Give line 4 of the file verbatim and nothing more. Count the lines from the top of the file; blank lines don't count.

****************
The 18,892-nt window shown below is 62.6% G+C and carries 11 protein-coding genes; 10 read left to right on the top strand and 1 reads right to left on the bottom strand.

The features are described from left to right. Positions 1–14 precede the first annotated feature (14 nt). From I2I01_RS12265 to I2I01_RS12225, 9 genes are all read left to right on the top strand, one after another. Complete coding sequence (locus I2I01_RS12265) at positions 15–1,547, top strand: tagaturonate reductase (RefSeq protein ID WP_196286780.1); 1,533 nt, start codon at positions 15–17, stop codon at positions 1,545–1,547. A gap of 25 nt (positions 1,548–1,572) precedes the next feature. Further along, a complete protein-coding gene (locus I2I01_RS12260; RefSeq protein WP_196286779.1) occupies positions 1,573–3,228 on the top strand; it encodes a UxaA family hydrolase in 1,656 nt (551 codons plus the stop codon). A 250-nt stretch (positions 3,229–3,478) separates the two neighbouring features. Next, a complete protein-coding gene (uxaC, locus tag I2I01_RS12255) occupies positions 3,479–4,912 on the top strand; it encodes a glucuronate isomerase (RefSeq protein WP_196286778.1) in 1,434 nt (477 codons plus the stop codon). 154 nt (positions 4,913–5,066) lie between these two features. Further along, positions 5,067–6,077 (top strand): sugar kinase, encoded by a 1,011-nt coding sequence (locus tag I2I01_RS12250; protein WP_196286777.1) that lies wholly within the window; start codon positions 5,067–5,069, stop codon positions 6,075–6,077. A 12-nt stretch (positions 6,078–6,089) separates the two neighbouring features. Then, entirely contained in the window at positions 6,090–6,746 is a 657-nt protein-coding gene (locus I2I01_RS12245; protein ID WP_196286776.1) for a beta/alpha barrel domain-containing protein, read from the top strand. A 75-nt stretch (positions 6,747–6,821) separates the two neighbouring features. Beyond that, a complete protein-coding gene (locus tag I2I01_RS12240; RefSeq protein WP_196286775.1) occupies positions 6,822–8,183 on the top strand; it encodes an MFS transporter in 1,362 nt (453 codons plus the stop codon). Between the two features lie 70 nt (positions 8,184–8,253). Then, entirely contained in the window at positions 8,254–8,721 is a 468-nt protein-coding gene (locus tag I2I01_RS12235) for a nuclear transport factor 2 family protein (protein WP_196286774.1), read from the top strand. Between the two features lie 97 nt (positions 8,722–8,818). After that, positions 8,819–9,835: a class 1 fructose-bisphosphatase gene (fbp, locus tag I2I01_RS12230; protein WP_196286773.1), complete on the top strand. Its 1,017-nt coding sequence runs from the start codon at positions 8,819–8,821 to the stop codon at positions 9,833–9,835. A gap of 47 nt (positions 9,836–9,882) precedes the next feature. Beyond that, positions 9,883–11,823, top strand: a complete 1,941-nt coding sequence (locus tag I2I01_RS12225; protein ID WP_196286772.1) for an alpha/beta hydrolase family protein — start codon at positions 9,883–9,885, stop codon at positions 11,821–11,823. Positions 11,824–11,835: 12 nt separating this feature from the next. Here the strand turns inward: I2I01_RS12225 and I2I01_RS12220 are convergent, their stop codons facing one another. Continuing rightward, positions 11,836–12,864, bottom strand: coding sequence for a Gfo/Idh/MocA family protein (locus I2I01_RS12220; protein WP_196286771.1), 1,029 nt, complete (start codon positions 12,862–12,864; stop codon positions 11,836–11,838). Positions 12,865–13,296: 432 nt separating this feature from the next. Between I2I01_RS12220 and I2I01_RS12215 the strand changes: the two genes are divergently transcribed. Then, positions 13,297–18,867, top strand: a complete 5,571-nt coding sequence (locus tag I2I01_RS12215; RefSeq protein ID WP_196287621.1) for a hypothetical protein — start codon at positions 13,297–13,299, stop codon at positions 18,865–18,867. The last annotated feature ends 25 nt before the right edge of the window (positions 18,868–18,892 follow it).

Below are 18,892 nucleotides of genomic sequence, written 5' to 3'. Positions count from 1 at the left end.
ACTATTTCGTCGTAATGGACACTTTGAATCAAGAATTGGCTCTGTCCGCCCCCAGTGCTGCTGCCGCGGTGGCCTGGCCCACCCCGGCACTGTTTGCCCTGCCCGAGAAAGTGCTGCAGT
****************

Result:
ACTATTTCGTCGTAATGGACACTTTGAATCAAGAATTGGCTCTGTCCGCCCCCAGTGCTGCTGCCGCGGTGGCCTGGCCCACCCCGGCACTGTTTGCCCTGCCCGAGAAAGTGCTGCAGT